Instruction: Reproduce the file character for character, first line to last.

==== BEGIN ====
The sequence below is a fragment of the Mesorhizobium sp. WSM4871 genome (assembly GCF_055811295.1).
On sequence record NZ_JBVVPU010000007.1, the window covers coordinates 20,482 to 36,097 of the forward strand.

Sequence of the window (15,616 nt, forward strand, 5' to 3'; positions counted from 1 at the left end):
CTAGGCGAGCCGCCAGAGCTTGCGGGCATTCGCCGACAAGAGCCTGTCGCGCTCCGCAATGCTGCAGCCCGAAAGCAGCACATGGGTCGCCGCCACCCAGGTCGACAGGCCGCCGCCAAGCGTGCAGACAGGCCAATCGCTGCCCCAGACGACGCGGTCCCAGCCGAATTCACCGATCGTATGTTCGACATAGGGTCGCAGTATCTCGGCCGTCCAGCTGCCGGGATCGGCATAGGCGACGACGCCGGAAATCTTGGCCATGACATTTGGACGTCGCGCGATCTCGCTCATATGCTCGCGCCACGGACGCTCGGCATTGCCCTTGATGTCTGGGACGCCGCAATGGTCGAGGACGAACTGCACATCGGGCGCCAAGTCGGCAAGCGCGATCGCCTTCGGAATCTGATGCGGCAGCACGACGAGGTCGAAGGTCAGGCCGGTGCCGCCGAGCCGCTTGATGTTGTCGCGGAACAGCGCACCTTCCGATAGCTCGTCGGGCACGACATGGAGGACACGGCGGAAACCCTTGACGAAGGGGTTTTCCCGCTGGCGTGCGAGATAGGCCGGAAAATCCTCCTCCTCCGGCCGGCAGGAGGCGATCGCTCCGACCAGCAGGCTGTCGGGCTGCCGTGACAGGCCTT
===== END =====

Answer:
The sequence below is a fragment of the Mesorhizobium sp. WSM4871 genome (assembly GCF_055811295.1).
On sequence record NZ_JBVVPU010000007.1, the window covers coordinates 20,482 to 36,097 of the forward strand.

Sequence of the window (15,616 nt, forward strand, 5' to 3'; positions counted from 1 at the left end):
CTAGGCGAGCCGCCAGAGCTTGCGGGCATTCGCCGACAAGAGCCTGTCGCGCTCCGCAATGCTGCAGCCCGAAAGCAGCACATGGGTCGCCGCCACCCAGGTCGACAGGCCGCCGCCAAGCGTGCAGACAGGCCAATCGCTGCCCCAGACGACGCGGTCCCAGCCGAATTCACCGATCGTATGTTCGACATAGGGTCGCAGTATCTCGGCCGTCCAGCTGCCGGGATCGGCATAGGCGACGACGCCGGAAATCTTGGCCATGACATTTGGACGTCGCGCGATCTCGCTCATATGCTCGCGCCACGGACGCTCGGCATTGCCCTTGATGTCTGGGACGCCGCAATGGTCGAGGACGAACTGCACATCGGGCGCCAAGTCGGCAAGCGCGATCGCCTTCGGAATCTGATGCGGCAGCACGACGAGGTCGAAGGTCAGGCCGGTGCCGCCGAGCCGCTTGATGTTGTCGCGGAACAGCGCACCTTCCGATAGCTCGTCGGGCACGACATGGAGGACACGGCGGAAACCCTTGACGAAGGGGTTTTCCCGCTGGCGTGCGAGATAGGCCGGAAAATCCTCCTCCTCCGGCCGGCAGGAGGCGATCGCTCCGACCAGCAGGCTGTCGGGCTGCCGTGACAGGCCTT